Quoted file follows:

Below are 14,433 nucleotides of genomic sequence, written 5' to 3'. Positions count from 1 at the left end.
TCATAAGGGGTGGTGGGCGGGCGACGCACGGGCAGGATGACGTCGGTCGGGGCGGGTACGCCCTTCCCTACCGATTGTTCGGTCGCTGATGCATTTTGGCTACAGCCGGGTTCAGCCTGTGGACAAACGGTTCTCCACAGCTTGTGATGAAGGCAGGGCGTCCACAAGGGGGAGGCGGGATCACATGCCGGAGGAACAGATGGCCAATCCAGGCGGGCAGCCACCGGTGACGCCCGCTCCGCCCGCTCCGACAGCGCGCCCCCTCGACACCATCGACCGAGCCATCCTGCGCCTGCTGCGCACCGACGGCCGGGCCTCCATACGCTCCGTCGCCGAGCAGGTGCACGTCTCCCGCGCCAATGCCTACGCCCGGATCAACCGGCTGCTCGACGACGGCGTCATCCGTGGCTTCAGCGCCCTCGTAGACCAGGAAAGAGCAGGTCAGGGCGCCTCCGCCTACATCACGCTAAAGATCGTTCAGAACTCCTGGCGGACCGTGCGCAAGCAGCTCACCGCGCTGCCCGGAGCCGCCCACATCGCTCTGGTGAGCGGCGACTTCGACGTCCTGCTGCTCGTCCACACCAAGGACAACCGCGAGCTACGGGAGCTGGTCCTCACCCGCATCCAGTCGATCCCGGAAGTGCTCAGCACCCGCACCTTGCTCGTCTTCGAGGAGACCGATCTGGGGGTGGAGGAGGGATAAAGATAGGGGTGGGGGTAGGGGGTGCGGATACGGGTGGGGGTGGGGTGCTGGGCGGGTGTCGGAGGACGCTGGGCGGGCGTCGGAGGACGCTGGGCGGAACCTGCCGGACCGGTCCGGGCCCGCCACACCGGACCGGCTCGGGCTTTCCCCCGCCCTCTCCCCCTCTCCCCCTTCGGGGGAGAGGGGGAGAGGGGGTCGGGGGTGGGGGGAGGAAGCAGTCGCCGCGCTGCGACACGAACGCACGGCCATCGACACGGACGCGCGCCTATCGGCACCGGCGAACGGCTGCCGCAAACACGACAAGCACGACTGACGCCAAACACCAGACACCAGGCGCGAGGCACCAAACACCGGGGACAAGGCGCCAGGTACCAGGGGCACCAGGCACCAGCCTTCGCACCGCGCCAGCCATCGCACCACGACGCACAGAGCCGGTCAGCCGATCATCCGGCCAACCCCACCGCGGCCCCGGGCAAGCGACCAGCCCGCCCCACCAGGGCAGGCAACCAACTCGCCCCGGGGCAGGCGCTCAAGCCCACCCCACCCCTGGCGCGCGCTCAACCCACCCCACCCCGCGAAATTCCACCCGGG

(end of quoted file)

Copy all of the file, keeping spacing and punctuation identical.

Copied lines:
Below are 14,433 nucleotides of genomic sequence, written 5' to 3'. Positions count from 1 at the left end.
TCATAAGGGGTGGTGGGCGGGCGACGCACGGGCAGGATGACGTCGGTCGGGGCGGGTACGCCCTTCCCTACCGATTGTTCGGTCGCTGATGCATTTTGGCTACAGCCGGGTTCAGCCTGTGGACAAACGGTTCTCCACAGCTTGTGATGAAGGCAGGGCGTCCACAAGGGGGAGGCGGGATCACATGCCGGAGGAACAGATGGCCAATCCAGGCGGGCAGCCACCGGTGACGCCCGCTCCGCCCGCTCCGACAGCGCGCCCCCTCGACACCATCGACCGAGCCATCCTGCGCCTGCTGCGCACCGACGGCCGGGCCTCCATACGCTCCGTCGCCGAGCAGGTGCACGTCTCCCGCGCCAATGCCTACGCCCGGATCAACCGGCTGCTCGACGACGGCGTCATCCGTGGCTTCAGCGCCCTCGTAGACCAGGAAAGAGCAGGTCAGGGCGCCTCCGCCTACATCACGCTAAAGATCGTTCAGAACTCCTGGCGGACCGTGCGCAAGCAGCTCACCGCGCTGCCCGGAGCCGCCCACATCGCTCTGGTGAGCGGCGACTTCGACGTCCTGCTGCTCGTCCACACCAAGGACAACCGCGAGCTACGGGAGCTGGTCCTCACCCGCATCCAGTCGATCCCGGAAGTGCTCAGCACCCGCACCTTGCTCGTCTTCGAGGAGACCGATCTGGGGGTGGAGGAGGGATAAAGATAGGGGTGGGGGTAGGGGGTGCGGATACGGGTGGGGGTGGGGTGCTGGGCGGGTGTCGGAGGACGCTGGGCGGGCGTCGGAGGACGCTGGGCGGAACCTGCCGGACCGGTCCGGGCCCGCCACACCGGACCGGCTCGGGCTTTCCCCCGCCCTCTCCCCCTCTCCCCCTTCGGGGGAGAGGGGGAGAGGGGGTCGGGGGTGGGGGGAGGAAGCAGTCGCCGCGCTGCGACACGAACGCACGGCCATCGACACGGACGCGCGCCTATCGGCACCGGCGAACGGCTGCCGCAAACACGACAAGCACGACTGACGCCAAACACCAGACACCAGGCGCGAGGCACCAAACACCGGGGACAAGGCGCCAGGTACCAGGGGCACCAGGCACCAGCCTTCGCACCGCGCCAGCCATCGCACCACGACGCACAGAGCCGGTCAGCCGATCATCCGGCCAACCCCACCGCGGCCCCGGGCAAGCGACCAGCCCGCCCCACCAGGGCAGGCAACCAACTCGCCCCGGGGCAGGCGCTCAAGCCCACCCCACCCCTGGCGCGCGCTCAACCCACCCCACCCCGCGAAATTCCACCCGGG